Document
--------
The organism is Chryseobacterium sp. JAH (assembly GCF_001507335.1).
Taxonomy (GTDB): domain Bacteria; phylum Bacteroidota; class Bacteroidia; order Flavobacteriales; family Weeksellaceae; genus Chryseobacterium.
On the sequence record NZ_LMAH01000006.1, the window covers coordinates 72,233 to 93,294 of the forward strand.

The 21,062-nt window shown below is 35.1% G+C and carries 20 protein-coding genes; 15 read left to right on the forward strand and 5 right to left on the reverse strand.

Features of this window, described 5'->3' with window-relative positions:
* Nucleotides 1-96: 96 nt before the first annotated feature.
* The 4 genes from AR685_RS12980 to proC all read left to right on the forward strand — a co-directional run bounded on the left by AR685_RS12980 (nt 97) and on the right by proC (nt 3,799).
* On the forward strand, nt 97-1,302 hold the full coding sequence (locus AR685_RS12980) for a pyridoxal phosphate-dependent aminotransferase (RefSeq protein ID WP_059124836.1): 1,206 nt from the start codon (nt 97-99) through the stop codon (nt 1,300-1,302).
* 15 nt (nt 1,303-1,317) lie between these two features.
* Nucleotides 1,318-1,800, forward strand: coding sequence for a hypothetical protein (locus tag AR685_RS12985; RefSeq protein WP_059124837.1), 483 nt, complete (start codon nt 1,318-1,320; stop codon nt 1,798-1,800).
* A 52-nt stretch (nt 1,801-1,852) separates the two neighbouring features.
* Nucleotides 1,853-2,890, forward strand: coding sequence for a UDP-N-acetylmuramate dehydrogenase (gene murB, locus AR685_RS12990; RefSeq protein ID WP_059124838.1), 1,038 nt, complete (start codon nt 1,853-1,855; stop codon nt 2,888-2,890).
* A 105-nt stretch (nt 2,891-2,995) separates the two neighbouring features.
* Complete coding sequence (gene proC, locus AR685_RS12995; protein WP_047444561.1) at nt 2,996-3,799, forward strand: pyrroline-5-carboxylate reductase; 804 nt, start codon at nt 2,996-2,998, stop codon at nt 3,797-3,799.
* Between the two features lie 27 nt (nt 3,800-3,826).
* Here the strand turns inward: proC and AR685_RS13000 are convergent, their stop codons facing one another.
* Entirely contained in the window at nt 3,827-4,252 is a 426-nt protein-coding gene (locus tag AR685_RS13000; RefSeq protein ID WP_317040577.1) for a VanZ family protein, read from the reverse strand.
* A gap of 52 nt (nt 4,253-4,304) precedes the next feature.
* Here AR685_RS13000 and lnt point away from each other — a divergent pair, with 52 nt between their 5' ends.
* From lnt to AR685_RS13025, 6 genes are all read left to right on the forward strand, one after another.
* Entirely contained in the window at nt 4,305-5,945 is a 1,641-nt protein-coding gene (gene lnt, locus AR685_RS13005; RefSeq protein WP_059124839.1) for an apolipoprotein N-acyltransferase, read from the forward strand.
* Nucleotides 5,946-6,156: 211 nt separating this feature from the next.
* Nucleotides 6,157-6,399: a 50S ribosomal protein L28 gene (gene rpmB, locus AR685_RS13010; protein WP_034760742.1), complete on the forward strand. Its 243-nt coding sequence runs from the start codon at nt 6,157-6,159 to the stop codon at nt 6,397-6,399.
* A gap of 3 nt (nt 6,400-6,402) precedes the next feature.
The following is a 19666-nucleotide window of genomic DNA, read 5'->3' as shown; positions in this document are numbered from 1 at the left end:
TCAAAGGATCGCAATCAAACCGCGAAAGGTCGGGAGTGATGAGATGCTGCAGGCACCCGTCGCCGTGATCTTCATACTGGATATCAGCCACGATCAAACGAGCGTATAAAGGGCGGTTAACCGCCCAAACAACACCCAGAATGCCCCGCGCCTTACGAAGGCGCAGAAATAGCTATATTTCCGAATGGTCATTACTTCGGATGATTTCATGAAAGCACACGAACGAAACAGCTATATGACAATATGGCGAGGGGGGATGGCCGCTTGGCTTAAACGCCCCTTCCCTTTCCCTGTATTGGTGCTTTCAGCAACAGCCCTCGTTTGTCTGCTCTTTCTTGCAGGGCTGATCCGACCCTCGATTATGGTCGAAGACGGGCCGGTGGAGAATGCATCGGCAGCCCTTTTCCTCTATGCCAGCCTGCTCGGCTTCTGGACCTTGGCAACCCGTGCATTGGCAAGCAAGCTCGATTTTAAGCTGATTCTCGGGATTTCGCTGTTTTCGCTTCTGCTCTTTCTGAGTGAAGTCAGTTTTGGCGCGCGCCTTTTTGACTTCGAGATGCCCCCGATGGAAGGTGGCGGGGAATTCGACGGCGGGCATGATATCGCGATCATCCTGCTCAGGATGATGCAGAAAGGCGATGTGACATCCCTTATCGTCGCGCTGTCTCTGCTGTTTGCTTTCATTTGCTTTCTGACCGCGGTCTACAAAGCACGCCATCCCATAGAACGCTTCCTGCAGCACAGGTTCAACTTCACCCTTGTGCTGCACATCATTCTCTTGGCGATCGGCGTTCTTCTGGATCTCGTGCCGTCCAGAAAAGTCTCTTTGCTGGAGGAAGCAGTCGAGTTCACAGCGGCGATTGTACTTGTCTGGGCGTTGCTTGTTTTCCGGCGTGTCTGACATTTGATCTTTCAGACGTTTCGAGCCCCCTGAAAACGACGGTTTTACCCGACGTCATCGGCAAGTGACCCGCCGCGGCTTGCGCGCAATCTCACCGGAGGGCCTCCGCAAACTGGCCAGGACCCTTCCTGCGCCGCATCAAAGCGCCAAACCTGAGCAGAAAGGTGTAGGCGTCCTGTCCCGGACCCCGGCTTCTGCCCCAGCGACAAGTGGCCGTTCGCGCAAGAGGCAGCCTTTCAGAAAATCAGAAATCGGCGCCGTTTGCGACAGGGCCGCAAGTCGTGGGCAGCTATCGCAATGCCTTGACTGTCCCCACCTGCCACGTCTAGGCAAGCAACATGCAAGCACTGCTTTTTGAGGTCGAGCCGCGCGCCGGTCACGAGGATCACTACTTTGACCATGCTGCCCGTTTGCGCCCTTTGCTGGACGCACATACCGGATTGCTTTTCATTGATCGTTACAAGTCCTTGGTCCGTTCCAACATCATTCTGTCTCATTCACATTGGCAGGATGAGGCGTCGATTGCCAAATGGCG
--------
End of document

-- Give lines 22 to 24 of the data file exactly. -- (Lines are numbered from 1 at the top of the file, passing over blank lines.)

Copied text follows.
* Nucleotides 5,946-6,156: 211 nt separating this feature from the next.
* Nucleotides 6,157-6,399: a 50S ribosomal protein L28 gene (gene rpmB, locus AR685_RS13010; protein WP_034760742.1), complete on the forward strand. Its 243-nt coding sequence runs from the start codon at nt 6,157-6,159 to the stop codon at nt 6,397-6,399.
* A gap of 3 nt (nt 6,400-6,402) precedes the next feature.